Sydney Morning Herald Column

The Public Body.02

Published August 18, 2017
Regina José Galindo, a different take on real estate

Our age is one of unprecedented permissiveness and militant puritanism. Pornography of every description is available at the click of a keyboard, small children are sexualised in a manner that would have been inconceivable to our grandparents’ generation. Yet Newton’s third law applies in psychology as well as science: for every action, there is an equal and opposite reaction.
The growth of sexual freedoms has been matched by an upsurge in religious extremism, and not just of the Islamic variety. The sexualisation of children has made pedophilia into a crime that stirs up a murderous public rage. Look for instance at the calls for Donald Friend’s once-fashionable pictures of Balinese boys to be dumped from public collections and even destroyed.
The ongoing debacle of the same-sex marriage saga tells us everything we need to know about our divided polity. Treated as a simple human rights issue there is nothing to discuss, but to its opponents the idea of gay marriage strikes at the very foundations of their worldview, unleashing all kinds of demons.
Artspace is stepping into this minefield with The Public Body .02. The show follows last year’s The Public Body .01, which dealt with “sexualised bodies”. This event passed under the radar, overlooked by a general public that shows little interest in the avant-garde fringe of the contemporary art scene.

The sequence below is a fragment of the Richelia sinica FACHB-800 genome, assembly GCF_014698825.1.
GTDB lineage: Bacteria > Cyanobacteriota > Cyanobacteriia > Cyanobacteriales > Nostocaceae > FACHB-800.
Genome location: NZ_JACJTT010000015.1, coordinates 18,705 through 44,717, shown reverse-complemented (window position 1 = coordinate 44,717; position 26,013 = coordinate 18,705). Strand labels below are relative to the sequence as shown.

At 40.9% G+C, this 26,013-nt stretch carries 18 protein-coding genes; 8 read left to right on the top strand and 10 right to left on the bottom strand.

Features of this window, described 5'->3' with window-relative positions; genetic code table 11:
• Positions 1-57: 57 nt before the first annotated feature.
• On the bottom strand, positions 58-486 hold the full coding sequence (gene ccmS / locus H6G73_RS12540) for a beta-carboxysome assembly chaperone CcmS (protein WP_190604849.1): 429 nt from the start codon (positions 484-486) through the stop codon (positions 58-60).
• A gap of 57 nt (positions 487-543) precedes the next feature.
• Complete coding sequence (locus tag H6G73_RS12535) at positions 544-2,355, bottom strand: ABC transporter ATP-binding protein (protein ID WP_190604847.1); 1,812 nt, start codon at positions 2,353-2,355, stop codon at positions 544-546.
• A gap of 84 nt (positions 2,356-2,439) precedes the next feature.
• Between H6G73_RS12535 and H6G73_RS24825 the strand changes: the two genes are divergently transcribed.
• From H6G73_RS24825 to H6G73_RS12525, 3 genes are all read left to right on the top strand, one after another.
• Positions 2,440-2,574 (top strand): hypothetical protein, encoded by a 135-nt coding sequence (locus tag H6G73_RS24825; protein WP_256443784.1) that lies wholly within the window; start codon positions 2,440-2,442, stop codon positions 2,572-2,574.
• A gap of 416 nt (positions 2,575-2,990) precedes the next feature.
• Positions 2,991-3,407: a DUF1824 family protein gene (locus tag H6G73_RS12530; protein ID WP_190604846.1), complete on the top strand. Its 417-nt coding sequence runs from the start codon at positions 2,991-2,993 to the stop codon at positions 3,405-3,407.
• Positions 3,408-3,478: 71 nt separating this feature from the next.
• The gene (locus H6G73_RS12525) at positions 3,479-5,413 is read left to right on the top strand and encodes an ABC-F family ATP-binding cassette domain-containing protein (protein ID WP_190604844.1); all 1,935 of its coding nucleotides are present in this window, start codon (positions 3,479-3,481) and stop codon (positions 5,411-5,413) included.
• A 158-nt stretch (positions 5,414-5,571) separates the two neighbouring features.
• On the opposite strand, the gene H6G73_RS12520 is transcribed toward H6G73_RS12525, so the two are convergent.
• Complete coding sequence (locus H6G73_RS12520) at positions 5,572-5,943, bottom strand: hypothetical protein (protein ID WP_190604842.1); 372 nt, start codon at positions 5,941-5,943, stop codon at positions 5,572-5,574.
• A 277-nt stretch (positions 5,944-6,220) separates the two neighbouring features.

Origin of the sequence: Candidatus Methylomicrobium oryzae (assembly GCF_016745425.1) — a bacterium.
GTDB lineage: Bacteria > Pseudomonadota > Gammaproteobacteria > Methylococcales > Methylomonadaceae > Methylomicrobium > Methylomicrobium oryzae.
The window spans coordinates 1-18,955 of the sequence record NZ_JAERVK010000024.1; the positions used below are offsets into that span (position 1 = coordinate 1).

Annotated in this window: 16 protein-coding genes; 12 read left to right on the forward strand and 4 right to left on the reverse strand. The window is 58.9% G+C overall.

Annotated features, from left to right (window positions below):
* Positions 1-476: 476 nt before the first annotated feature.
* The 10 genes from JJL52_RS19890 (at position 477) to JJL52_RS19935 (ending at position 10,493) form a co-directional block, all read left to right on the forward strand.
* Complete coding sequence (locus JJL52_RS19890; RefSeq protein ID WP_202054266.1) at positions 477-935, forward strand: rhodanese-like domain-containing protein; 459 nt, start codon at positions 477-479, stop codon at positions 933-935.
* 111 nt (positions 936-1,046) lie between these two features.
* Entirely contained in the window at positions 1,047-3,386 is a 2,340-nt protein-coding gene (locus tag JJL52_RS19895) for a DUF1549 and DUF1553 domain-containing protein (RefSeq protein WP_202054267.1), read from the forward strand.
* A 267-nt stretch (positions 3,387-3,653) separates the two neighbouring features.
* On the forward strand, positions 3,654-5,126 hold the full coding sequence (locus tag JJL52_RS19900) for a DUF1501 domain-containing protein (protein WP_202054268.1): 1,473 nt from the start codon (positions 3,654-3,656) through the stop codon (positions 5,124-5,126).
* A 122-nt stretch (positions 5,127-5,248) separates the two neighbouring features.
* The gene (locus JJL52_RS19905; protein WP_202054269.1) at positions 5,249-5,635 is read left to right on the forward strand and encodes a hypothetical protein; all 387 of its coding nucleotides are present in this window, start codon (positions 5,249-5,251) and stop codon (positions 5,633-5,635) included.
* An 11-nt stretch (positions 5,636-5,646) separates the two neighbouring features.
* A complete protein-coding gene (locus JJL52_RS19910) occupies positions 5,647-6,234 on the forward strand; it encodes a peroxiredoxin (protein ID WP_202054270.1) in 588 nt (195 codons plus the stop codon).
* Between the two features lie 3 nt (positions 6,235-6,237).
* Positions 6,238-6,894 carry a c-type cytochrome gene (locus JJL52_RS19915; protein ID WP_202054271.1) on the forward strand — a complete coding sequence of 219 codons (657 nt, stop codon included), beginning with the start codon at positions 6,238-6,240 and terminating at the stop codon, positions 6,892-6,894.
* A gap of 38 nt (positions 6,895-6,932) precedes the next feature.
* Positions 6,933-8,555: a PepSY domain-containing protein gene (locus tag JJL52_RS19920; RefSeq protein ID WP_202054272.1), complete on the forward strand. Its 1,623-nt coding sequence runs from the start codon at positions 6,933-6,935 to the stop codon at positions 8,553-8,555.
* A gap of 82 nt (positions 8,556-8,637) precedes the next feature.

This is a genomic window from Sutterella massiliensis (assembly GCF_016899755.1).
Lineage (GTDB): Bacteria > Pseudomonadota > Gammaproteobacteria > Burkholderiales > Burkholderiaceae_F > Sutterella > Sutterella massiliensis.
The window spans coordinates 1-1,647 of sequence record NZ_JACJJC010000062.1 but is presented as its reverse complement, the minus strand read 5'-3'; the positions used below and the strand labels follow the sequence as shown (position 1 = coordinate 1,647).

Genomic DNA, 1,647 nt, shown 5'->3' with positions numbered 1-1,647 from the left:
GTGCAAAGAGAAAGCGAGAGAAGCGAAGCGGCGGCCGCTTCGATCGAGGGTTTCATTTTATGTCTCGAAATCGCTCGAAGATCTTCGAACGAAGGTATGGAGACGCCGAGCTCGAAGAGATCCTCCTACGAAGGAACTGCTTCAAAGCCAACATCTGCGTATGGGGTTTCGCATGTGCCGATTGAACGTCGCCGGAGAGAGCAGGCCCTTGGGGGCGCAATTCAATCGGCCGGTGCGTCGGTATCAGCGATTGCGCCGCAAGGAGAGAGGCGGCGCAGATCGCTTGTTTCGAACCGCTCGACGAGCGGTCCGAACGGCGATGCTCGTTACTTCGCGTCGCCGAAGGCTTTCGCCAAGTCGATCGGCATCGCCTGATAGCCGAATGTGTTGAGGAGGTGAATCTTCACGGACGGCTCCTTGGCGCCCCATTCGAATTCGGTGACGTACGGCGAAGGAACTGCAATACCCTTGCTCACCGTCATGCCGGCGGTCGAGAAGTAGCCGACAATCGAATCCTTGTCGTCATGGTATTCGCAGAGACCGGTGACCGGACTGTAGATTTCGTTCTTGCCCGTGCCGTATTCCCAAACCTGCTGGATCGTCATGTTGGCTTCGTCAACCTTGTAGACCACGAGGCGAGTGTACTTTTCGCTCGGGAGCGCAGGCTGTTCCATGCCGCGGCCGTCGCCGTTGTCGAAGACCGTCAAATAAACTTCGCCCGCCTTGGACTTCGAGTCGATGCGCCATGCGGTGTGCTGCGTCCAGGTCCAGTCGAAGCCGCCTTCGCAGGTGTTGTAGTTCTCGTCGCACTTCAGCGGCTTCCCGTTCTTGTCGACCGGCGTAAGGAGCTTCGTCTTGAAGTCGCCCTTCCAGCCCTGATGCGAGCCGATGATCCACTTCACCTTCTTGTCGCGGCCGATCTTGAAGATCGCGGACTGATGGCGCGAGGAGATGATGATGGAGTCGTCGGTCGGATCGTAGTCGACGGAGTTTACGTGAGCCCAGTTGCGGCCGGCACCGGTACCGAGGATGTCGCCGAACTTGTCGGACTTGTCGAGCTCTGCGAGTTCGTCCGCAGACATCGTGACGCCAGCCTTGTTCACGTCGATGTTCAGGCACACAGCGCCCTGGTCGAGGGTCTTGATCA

I’m slightly nervous about drawing attention to this new exhibition, but Artspace director, Alexie Glass-Kantor, has made it clear she welcomes debate and controversy. My concern is that many people’s idea of a reasonable response would be a furious call for the show, and perhaps the gallery, to be closed.
The Public Body .02 brings together the work of more than 40 artists or artist collectives in one of the most explicit surveys ever seen in this city. The curators, Glass-Kantor and Talia Linz, have continued the theme of “the sexualised body” but taken us into more marginal territory. Some works are satirical or buffoonish, others stridently political. Several artists explore the dark regions of the human psyche.

Wall to wall Leigh Bowery at Artspace
Wall to wall Leigh Bowery at Artspace

There is an emphasis on works with a strong performative element, starting with wall-sized photographs of actions by Leigh Bowery, the Australian performance artist who became notorious in London’s underground club scene. Bowery would dress in outrageous, gender-bending costumes, spoofing perceptions of the body, sexual and social identity. There’s also a long, grainy film of one of these performances, which is arguably the dullest item in the show.
At the other end of the spectrum is Dani Marti’s video showing the art collector and patron, Peter Fay, having a first-ever experience of human intimacy in his mid-sixties. It’s a gruelling affair for the viewer, let alone the participants – all agony and ecstasy, with sweaty, hairy, aging bodies exposed to public scrutiny.
Marti crosses a line here, tearing away the veil of privacy that we guard most jealously. Fay’s self-exposure is brave to the point of recklessness. Yet it’s impossible to be unaffected by this piece, which is the very opposite of pornographic.
Dani Marti, Still from 'Bacon's Dog' (2010)
Dani Marti, Still from ‘Bacon’s Dog’ (2010)